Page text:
Zhao San-duo’s life opens an important window onto the world of late 19th century martial artists in northern China. A fuller biography might be useful in addressing any number of questions, but what can the brief account offered here suggest about the nature of Chinese society and the role of martial artists within it? Esherick, perhaps reflecting the bias of the elite sources that he relies so heavily on, appears to see Chinese society as essentially bi-modal.

During times of good governance the discipline of the central government is strong. This manifests itself in a number of ways. Corruption is kept to a minimum and officials remember their core duties, keeping the roads free from bandits and repairing the elaborate earthworks that prevent flooding.

As the central government weakens there is a move towards the “privatization of justice.” The state can no longer maintain order in the periphery and a host of other forces, be they gentry led militias or martial arts societies, become the main means by which chaos is kept at bay. These forces are more likely to be heterodox in nature, to be liable to corruption and ultimately to contribute to the sources of local disorder.

I suspect that the actual contours of Zhao’s life story complicate this narrative. The Plum Flower Boxers from who he drew his strength did not emerge only in the middle of the 19th century when the region was hit by serious shocks. This movement was almost as old as the dynasty itself, and for most of this time it had been tolerated precisely because it served a useful social function.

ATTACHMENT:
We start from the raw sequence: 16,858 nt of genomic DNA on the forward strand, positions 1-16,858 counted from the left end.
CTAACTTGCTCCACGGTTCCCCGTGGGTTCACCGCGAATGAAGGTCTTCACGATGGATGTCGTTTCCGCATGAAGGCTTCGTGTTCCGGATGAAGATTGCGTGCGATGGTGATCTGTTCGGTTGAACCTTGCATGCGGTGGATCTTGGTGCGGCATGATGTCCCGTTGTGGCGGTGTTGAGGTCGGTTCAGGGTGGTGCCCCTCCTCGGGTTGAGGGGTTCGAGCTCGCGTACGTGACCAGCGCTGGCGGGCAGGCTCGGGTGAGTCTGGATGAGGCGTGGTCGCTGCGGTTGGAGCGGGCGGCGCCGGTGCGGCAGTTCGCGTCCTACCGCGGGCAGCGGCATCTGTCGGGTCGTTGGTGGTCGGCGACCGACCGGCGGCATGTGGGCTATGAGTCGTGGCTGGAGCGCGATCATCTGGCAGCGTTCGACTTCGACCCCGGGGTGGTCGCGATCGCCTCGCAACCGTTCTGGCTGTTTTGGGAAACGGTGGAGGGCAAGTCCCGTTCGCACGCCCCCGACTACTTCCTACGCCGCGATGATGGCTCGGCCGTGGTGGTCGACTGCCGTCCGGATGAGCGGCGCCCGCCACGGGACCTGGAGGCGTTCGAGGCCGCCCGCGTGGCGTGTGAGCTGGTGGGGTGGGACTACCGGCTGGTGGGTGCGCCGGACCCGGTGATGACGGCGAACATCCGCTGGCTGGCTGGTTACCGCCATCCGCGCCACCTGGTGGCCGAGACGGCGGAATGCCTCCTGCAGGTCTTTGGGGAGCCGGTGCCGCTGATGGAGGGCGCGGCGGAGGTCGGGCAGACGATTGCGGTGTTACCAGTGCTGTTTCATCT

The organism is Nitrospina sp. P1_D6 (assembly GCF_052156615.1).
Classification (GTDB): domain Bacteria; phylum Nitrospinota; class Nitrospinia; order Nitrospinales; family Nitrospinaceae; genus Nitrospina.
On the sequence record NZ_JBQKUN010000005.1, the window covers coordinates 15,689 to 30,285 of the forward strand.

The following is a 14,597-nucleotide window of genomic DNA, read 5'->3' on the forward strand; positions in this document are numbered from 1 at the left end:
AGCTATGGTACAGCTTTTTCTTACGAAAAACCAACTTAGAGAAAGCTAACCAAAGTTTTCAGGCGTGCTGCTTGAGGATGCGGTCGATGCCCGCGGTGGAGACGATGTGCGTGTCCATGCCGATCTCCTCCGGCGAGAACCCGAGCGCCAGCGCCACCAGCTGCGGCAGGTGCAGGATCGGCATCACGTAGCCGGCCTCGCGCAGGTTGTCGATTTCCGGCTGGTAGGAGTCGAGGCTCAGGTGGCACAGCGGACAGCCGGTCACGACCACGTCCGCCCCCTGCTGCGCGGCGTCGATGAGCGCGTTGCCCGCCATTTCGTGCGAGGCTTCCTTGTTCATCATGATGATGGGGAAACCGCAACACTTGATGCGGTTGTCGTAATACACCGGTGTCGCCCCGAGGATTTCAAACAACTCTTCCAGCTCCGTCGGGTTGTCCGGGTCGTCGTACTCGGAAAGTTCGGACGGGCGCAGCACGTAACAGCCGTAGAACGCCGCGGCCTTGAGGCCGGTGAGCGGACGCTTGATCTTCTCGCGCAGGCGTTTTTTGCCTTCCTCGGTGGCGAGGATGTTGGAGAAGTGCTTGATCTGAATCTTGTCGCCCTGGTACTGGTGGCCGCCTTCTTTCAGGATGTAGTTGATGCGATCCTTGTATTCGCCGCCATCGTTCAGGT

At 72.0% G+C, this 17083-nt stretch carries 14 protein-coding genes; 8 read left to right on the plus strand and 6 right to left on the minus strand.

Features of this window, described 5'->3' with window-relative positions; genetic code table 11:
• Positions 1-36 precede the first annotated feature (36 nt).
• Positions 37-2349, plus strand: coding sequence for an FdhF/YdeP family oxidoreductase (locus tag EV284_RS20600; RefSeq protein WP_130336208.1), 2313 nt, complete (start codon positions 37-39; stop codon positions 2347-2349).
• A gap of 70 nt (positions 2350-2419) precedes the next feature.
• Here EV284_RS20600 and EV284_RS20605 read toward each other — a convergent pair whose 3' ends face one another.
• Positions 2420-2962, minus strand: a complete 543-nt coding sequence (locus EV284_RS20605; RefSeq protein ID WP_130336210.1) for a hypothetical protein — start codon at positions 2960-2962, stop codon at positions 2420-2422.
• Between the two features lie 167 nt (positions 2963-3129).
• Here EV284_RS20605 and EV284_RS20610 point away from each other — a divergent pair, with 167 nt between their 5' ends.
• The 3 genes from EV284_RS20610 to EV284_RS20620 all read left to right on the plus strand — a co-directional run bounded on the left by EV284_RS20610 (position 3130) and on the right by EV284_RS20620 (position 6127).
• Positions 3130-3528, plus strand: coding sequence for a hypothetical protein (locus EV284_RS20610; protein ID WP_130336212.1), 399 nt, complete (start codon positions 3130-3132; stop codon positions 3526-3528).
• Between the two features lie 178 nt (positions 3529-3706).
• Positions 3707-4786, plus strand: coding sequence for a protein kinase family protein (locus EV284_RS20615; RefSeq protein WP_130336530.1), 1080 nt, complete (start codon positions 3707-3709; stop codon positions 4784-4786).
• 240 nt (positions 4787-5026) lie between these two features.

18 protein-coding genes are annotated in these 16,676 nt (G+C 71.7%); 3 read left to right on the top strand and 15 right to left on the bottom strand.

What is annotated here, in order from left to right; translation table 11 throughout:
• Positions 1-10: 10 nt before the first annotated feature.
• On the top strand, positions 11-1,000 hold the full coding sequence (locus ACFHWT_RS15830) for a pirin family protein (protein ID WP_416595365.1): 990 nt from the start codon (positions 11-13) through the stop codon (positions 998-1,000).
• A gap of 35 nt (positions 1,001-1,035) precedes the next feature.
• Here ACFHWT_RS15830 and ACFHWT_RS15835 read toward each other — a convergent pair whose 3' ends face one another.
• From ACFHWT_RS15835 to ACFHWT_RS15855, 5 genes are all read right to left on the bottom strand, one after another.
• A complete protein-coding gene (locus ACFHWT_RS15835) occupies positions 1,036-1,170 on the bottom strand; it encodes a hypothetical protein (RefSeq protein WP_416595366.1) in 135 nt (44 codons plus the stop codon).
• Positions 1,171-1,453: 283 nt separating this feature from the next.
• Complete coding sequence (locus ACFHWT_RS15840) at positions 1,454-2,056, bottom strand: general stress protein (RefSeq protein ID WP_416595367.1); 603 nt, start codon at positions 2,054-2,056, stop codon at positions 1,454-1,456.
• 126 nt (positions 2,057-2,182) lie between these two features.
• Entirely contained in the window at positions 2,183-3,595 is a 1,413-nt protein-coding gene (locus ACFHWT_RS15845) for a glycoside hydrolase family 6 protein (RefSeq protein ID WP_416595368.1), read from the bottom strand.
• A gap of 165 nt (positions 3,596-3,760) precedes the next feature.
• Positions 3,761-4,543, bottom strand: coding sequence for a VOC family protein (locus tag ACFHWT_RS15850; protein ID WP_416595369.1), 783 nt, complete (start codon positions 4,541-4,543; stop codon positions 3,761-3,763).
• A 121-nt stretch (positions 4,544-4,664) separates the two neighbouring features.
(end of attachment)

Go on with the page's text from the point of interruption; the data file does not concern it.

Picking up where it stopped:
David Robinson, in his analysis of the late Ming dynasty (Bandits, Eunuchs and the Son of Heaven 2001, University of Hawaii Press) suggests that a bi-modal reading of Chinese society, vacillating between strong central control and more localized outbreaks of disorder, is essentially incorrect. This view of Chinese society represents the ideological ideal of Confucian elites which was subtlety (even subconsciously) woven into the ways in which they understood and recorded their history.

Yet a more balanced reading of the era would admit that even prior to the Sino-Japanese war, the garrisons of Shangdong were horribly understaffed. At no point could either the Ming or Qing dynasty actually afford the troops that would have been necessary to control banditry and put down local rebellions throughout most of the country. Violent men with local connections were critical to ensuring good governance because their patronage networks provided more penetration into local society, and could be activated more cheaply, than anything that the government could muster.

That did not mean that the state was powerless. The sort of strength that Zhao could wield was sufficient to fight bandits or settle social disputes. Yet it was clearly not the sort of force that could keep the Germans at bay. Martial artists were basically useful as a means of internal social control and discipline. As Esherick’s volume makes clear, once the government decided to execute a martial artist they generally had very little trouble in doing so.

Still, what is remarkable is the degree to which regional officials (even very conservative individuals) were forced to rely on Zhao and people like him to stock their own militias and provide good order in the countryside. That all levels of traditional Chinese society seem to continually create and support individuals like Zhao is a feature of the systems and not a bug. The Chinese martial arts were allowed to exist precisely because they played a certain social role. Nor have their functions always been as marginal as conventional histories might lead one to suspect.

 

oOo

If you enjoyed this you might also want to read: What Can the Opera Rebellion Teach us about the Social Toleration of Violence (and the Martial Arts) in Late Imperial China?

oOo